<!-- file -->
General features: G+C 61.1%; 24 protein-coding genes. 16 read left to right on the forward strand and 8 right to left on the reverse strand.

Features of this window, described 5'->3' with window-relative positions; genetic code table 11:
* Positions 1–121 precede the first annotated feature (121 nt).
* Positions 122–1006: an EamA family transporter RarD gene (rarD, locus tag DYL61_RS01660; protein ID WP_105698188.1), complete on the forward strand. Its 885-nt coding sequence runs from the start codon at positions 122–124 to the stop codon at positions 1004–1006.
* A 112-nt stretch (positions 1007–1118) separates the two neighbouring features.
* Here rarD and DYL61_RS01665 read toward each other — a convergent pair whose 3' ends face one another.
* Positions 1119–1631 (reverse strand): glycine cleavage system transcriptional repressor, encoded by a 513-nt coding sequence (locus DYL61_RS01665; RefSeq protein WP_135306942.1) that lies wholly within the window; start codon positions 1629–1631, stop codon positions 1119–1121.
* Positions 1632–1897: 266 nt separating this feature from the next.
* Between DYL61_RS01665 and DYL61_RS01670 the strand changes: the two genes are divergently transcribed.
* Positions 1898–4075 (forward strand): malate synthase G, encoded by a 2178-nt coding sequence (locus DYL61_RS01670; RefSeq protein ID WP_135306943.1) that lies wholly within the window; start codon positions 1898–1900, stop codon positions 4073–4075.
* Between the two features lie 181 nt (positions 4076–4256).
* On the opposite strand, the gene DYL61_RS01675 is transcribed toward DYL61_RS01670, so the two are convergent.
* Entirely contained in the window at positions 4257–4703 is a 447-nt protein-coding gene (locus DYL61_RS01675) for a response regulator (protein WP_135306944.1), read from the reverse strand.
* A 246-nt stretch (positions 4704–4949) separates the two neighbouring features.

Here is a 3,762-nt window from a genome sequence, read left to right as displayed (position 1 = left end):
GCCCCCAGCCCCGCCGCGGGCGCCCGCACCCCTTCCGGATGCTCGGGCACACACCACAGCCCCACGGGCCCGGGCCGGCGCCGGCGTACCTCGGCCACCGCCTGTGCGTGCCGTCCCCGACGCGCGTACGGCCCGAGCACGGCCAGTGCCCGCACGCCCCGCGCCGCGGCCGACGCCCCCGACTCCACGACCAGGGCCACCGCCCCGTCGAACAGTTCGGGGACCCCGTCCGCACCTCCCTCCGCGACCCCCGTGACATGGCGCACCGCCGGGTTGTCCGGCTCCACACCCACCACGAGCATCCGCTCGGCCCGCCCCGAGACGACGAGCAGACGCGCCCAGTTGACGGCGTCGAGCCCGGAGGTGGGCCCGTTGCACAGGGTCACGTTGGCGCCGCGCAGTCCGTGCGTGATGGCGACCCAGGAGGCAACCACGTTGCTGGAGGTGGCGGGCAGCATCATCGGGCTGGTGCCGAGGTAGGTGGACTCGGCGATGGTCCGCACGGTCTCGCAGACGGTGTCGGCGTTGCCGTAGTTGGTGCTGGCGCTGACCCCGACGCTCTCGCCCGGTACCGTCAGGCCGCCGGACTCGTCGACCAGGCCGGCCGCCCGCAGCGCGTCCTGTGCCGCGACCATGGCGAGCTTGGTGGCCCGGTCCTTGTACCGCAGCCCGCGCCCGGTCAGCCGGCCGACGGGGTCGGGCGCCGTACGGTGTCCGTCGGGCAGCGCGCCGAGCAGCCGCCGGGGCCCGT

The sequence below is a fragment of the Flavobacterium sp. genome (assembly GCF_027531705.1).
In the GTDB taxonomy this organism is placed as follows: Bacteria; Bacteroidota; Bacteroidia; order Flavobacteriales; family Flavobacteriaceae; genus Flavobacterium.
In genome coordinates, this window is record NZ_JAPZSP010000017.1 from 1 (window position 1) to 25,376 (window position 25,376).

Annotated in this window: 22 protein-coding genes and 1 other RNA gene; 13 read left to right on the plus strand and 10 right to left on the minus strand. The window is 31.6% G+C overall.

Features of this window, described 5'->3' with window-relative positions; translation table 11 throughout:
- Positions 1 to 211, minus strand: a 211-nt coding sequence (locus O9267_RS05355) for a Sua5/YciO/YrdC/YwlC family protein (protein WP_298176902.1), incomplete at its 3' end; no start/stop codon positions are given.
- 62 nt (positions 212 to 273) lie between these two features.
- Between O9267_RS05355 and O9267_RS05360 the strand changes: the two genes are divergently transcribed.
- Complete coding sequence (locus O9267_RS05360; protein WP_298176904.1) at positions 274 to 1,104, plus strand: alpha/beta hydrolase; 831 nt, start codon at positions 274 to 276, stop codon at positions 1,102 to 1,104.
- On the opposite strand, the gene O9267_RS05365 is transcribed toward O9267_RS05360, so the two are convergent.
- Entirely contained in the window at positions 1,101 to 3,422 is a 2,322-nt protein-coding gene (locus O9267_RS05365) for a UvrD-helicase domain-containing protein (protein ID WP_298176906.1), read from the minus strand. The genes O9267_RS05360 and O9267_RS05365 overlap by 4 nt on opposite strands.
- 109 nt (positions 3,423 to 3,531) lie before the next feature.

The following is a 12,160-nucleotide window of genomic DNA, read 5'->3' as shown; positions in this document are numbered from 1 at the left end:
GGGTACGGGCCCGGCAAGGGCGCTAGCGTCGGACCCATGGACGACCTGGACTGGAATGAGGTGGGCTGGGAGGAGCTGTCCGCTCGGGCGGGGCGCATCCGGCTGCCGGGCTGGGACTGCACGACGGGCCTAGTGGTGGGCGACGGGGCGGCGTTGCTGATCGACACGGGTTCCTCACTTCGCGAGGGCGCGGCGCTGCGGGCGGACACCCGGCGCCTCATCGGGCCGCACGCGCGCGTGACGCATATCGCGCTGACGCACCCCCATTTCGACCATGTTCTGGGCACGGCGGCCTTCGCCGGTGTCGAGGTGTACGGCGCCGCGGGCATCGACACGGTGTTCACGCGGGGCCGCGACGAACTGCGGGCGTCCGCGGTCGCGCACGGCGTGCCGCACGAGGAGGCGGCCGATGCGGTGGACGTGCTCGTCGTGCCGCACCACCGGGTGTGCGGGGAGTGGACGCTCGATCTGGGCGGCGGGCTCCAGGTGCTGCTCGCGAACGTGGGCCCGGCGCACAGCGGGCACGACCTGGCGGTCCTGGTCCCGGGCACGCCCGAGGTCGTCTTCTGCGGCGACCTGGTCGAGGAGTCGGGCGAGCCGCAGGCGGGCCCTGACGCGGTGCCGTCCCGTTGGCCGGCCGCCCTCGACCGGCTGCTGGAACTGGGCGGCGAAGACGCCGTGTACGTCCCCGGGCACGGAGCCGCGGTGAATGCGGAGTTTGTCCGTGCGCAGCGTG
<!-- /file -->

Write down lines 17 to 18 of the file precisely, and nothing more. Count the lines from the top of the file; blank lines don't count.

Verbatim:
The sequence below is a fragment of the Flavobacterium sp. genome (assembly GCF_027531705.1).
In the GTDB taxonomy this organism is placed as follows: Bacteria; Bacteroidota; Bacteroidia; order Flavobacteriales; family Flavobacteriaceae; genus Flavobacterium.